Migrants and refugees trapped in Libya, who were facing their own crisis before April, are now in immediate duress.

A city that largely survived NATO bombing and the 2014-2015 civil war is now under threat to critical infrastructure. The warring factions are resorting to the importation of more weapons and technologies in violation of the ongoing UN-imposed arms embargo, nominally in place to prevent such a situation.

And most worrisome, the longer the conflict persists, the harder it will be to recreate an environment where negotiations and a political solution will be acceptable to either side.


First and foremost, the White House needs to establish a clear policy toward Libya.

Is it in favor of Haftar and his operation against Tripoli?

Does it support an immediate ceasefire and return to the UN-led negotiations?

Or some other option?

Either way, it must express a clear set of preferences. A good beginning would be to echo the following:

It is important the United States reinforce its commitment to a political solution in Libya and reject efforts by any party for a military takeover. The administration, in my view, needs to reaffirm past statements rejecting a military solution in Libya and pushing for political reconciliation.” Senator Lindsey Graham said that on April 30 after calling GNA prime minister Fayez al-Sarraj.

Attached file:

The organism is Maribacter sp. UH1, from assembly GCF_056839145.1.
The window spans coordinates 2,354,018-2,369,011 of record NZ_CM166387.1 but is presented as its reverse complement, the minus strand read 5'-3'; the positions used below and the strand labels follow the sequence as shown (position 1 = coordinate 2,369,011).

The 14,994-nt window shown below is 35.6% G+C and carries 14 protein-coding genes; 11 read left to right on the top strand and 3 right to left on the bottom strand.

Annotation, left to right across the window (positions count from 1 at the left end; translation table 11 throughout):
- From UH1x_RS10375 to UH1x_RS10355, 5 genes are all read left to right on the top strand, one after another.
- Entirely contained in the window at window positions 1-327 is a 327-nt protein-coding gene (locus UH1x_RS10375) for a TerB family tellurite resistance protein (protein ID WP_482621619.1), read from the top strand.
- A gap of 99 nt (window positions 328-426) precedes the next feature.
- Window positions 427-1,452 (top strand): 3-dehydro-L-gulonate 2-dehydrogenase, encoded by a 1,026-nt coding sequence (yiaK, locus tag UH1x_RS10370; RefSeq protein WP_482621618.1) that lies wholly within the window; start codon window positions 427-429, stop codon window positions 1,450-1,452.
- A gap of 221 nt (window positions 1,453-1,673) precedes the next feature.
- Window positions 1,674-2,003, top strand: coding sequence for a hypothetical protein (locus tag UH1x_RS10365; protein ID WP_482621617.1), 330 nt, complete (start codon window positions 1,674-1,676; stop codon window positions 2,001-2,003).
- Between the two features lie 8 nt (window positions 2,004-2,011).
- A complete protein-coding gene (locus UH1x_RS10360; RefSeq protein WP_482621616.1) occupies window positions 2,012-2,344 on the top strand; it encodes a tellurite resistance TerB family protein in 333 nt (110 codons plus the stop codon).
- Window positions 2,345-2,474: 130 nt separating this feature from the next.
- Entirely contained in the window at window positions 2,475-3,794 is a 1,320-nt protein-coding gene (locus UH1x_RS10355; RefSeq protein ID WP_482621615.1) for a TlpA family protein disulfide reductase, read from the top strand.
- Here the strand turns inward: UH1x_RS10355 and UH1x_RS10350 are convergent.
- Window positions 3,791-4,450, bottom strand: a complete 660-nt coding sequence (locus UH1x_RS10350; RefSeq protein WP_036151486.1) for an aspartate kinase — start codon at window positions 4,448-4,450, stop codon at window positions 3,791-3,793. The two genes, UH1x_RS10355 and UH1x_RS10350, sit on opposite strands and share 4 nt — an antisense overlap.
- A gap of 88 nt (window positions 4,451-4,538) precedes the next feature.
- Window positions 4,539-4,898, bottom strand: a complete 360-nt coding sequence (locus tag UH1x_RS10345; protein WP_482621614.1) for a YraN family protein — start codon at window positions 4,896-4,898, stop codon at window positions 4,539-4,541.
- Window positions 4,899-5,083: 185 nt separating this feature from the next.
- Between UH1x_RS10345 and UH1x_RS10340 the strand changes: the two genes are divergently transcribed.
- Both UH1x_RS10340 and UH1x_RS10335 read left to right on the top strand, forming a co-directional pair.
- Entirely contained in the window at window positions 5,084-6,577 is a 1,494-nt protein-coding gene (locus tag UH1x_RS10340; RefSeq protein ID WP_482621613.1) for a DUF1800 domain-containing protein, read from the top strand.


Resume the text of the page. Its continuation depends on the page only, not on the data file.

No member of the Trump Administration has called Sarraj during the current crisis, at least not publicly. And even if Secretary Pompeo called Sarraj, the fact that the president called Haftar would be a message itself.

Senator Graham also suggested that the United States “lead the political reconciliation process,” which is something the Trump administration—and even the Obama administration before it—has been loath to do.

But there is much room between appointing a Libya envoy or hosting a White House summit, and decisively backing a revived U.N.-led negotiation.

The first priority should be halting the violence. The United States should lead an effort to impose an unconditional ceasefire at the UN Security Council.

Now that six weeks of fighting has produced little territorial movement, Haftar should withdraw his forces to their lines before April; the GNA’s militia forces from outside Tripoli should also return to their cities of origin, as the UN negotiated last September when inter-militia rivalries threatend the capital.